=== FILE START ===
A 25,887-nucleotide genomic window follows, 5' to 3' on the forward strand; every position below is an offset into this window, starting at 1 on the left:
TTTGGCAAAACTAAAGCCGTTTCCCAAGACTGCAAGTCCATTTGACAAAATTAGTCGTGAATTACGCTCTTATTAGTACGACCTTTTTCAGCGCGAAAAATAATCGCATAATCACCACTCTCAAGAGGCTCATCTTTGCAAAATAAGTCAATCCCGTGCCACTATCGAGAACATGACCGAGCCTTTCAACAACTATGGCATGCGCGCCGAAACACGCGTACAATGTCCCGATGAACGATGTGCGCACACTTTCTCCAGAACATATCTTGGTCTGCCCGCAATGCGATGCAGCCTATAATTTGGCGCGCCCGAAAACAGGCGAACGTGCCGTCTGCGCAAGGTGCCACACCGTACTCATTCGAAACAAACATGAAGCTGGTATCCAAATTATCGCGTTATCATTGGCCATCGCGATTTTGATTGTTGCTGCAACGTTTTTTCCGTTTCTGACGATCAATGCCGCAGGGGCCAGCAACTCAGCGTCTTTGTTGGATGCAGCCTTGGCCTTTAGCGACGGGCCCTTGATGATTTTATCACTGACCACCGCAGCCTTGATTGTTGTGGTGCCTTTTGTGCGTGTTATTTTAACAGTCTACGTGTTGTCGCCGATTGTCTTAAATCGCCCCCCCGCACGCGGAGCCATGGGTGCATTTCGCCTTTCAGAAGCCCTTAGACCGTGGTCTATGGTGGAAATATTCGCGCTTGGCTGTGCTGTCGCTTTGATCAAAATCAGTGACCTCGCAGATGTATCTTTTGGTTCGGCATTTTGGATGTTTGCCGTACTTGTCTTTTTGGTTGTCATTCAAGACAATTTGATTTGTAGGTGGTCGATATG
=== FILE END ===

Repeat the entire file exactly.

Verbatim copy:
A 25,887-nucleotide genomic window follows, 5' to 3' on the forward strand; every position below is an offset into this window, starting at 1 on the left:
TTTGGCAAAACTAAAGCCGTTTCCCAAGACTGCAAGTCCATTTGACAAAATTAGTCGTGAATTACGCTCTTATTAGTACGACCTTTTTCAGCGCGAAAAATAATCGCATAATCACCACTCTCAAGAGGCTCATCTTTGCAAAATAAGTCAATCCCGTGCCACTATCGAGAACATGACCGAGCCTTTCAACAACTATGGCATGCGCGCCGAAACACGCGTACAATGTCCCGATGAACGATGTGCGCACACTTTCTCCAGAACATATCTTGGTCTGCCCGCAATGCGATGCAGCCTATAATTTGGCGCGCCCGAAAACAGGCGAACGTGCCGTCTGCGCAAGGTGCCACACCGTACTCATTCGAAACAAACATGAAGCTGGTATCCAAATTATCGCGTTATCATTGGCCATCGCGATTTTGATTGTTGCTGCAACGTTTTTTCCGTTTCTGACGATCAATGCCGCAGGGGCCAGCAACTCAGCGTCTTTGTTGGATGCAGCCTTGGCCTTTAGCGACGGGCCCTTGATGATTTTATCACTGACCACCGCAGCCTTGATTGTTGTGGTGCCTTTTGTGCGTGTTATTTTAACAGTCTACGTGTTGTCGCCGATTGTCTTAAATCGCCCCCCCGCACGCGGAGCCATGGGTGCATTTCGCCTTTCAGAAGCCCTTAGACCGTGGTCTATGGTGGAAATATTCGCGCTTGGCTGTGCTGTCGCTTTGATCAAAATCAGTGACCTCGCAGATGTATCTTTTGGTTCGGCATTTTGGATGTTTGCCGTACTTGTCTTTTTGGTTGTCATTCAAGACAATTTGATTTGTAGGTGGTCGATATG